Governmental responses to the COVID-19 outbreak have varied across the country, but Los Angeles County Sheriff Alex Villanueva is taking a new approach: release incarcerated criminals and discourage law-abiding citizens from purchasing firearms.
In a press conference on Monday, Villanueva told reporters that his department is doing everything it can to protect the incarcerated population while also discouraging LA County residents from purchasing firearms.
“We’ve been doing quite a bit to minimize the impact of our custody population,” he said. “Our population within our jail is a vulnerable population just by virtue of who they are and where they’re located. So, we’re protecting that population from potential exposure.”
“Buying guns is a bad idea,” he continued, later in the press conference. “You have a lot of people now who are at home, normally they’re not, cabin fever sets in, you got a crowded environment, weapons are not a good mix.”
The county has so far reduced the incarcerated population by over 600 from 17,076 people in custody on February 28 to 16,459 on March 16.
They’ve done so using a variety of strategies, Villanueva said. They’ve released inmates who have less than 30 days left on their sentence, and they’ve kept the population from rising by directing officers to “cite and release everybody they can.”
They’ve reduced the number of arrests in the county from 300 per day to 60 per day, and they’ve raised the aggregate bail amount to book from $25,000 to $50,000.
“Anything under that amount we can cite and release, even warrants,” Villanueva said.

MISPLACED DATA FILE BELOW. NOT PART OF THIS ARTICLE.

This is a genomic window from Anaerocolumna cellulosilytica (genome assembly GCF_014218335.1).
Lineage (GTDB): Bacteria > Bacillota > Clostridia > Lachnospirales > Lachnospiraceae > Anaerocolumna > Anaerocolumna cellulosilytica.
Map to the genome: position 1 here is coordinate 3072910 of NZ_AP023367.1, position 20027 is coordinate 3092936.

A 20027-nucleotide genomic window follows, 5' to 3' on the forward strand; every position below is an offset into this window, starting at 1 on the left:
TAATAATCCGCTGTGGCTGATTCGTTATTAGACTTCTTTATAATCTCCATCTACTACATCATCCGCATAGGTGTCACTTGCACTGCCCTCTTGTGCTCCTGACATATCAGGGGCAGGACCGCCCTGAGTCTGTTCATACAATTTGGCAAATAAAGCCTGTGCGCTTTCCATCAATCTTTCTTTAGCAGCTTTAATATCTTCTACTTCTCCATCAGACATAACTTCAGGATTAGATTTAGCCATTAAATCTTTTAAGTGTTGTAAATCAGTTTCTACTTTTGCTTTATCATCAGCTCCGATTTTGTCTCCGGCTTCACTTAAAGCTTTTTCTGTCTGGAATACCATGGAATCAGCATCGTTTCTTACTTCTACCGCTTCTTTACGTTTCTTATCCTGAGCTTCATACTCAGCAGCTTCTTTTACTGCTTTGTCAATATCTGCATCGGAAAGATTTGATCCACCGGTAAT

Crimes that come with a bail of less than $50,000 include, according to the 2020 LA County Bail Schedule:
- Concealed weapon on person or in vehicle;
- Possession of a loaded firearm;
- Concealable firearms, ownership or possession by felon, addict; outstanding warrant
- Unlawful possession of ammunition;
- Assault with deadly weapon, other than firearm;
- Assault with force likely to produce great bodily injury;
- Theft of automobile;
- Indecent exposure
- Involuntary manslaughter;
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Crimes at the $50,000 mark include:
- Assault with a firearm;
- Second degree robbery;
- Vehicular manslaughter;
- Battery with serious bodily injury;
- Arson, other property;
Villanueva’s comments haven’t had the desired effect. According to the Los Angeles Times, residents are purchasing guns and ammunition in record numbers, many of whom cite fear of social unrest as a reason for their purchases.
The news that the LA County sheriff’s office is doing everything it can to keep criminals on the streets is unlikely to calm those fears.